Why We Speak Openly about Mental Illness with our Children

March 9, 2017

My kids know that Mommy's brain is sick, and it has set them free.

Shortly after my 6th child was born I fell into a dark and devastating depression.  It affected every area of our lives.  I stopped functioning.  A good friend, wise and bold, pulled me aside one day and said "You have to tell your oldest daughters what is going on."  She was right.

My two oldest kids were 6 and 5. We made it age appropriate for them.  "Mommy's brain is sick." and "Sometimes I get sad or angry or tired and it's not your fault."  I let them ask questions and I answered them the best I could.  "No, I don't know when I will get better."  and "Yes, that's why I've been going to the doctor more."  We cried together.  Mourning together the chaos this sickness had brought to our lives.  And then you know what happened?  They skipped off to play, lighter and freer than ever.  Talking to my children about mental illness lifted a weight from their tiny hearts.  

We talk about mental illness in our home.  We talk about therapy and medication.  We talk about my diagnoses and we acknowledge when things are rough.   We don't share every detail with the kids, but we answer their questions and encourage them to talk to other safe adults in their lives about their feelings about my illnesses.  And I am so glad we do.

Here are 4 reasons why we talk to our kids about mental illness

We talk to our kids about mental illness so that they will know it's not their fault.   It's almost like a visible weight lifted the day I explained my illness to my kids.   They know that my moods are not a reflection of them, that they are not responsible for making sure mommy is feeling okay.   They are free to be kids. 

We talk to our kids about mental illness so that they can talk to other safe adults in their life about it.  My children have shared in the past with teachers at school and friends' moms about my illness and how it affects them.  They are free to share about their fears and hurts and frustrations in a healthy way.  Talking about mental illness gives them the words to process what is going on at home. 

We talk to our kids about mental illness to reduce the shame and stigma.  When we brush things under the rug and refuse to speak of them, we attach a shame to them, a "we don't talk about these things" sort of stigma.  We give them so much power by refusing to speak of them.

 We have a saying in our home that "secrets keep us sick."   By bringing my mental illnesses into the light, we send out that beacon that it is okay to discuss these things.   It is okay to not be okay.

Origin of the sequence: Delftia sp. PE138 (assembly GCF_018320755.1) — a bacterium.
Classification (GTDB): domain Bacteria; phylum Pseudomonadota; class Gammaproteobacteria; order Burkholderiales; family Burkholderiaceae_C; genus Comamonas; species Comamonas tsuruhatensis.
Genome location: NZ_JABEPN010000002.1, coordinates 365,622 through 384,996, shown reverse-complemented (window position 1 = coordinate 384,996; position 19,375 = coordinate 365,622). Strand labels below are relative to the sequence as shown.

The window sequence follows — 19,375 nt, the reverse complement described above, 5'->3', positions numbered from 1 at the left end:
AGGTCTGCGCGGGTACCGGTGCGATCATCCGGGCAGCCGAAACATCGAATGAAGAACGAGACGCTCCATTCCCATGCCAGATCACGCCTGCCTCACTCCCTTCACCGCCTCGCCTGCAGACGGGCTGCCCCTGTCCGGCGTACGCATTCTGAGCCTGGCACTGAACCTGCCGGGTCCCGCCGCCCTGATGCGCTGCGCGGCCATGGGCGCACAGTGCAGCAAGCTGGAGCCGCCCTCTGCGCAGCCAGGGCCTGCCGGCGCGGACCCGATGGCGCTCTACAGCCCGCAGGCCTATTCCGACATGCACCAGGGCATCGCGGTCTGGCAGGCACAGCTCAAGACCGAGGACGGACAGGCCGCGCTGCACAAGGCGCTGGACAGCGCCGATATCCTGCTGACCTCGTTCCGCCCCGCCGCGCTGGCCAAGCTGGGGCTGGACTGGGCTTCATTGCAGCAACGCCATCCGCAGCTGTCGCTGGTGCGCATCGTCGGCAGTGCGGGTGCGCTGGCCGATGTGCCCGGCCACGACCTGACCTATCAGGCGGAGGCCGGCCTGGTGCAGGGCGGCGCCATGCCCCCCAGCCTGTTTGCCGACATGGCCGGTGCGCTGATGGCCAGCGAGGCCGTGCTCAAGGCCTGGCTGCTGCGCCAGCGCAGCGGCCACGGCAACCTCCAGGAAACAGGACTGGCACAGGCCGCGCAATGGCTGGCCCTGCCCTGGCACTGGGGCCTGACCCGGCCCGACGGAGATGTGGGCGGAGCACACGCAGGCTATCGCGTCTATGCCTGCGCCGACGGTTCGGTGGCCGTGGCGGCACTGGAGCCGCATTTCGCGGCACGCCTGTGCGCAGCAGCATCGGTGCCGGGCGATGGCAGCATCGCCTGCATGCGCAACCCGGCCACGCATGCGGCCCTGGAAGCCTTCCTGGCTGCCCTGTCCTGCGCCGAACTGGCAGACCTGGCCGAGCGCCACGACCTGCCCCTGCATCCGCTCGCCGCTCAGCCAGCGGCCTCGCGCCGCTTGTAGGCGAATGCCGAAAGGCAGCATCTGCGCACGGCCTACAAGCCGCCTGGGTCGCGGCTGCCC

We talk to our kids about mental illness because they may face these things one day.  As much as I hope they won't, my kids could struggle with mental illness one day.  And I want them to know that it's okay to talk about it, it's okay to call it by name and to seek help.  I want them to access the services they need and seek support.  I want to model that for them. 

I want my kids to know that in whatever they face, we talk about these things.  There is nothing you can't discuss with those you love, that mental illness and addiction aren't shameful things we need to keep hidden, but very real sicknesses that require attention and help.  I want my kids to know that there is no shame in needing help.  I want to raise compassionate world changers who step boldly into difficult things and know that it's okay to discuss the things that break our hearts.

Mental illness affects the whole family.  And as much as we may try to shield our kids from our struggles, they know.  They see and feel when something is wrong.  Giving my kids the words to process what is happening at home has been powerful and freeing for all of us.   Mommy's brain is sick.  And that's okay. 



2 comments

  1. well I hadn't planned on crying today but that hit home in such a giant way. I don't have kids yet but I know that my mental health will affect the future spawnling(s) in all the ways my mothers affected me and her mothers affected her unless I take the time to do this. Thank you for this reminder that I never realized I needed.

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  2. Thank you for this. I, too, am very open with my kids about my mental illness, and about their dad's struggle as we lost him to suicide late last year.

    I wonder how much better off we all would have been if mental illness was discussed and explained when we were children.

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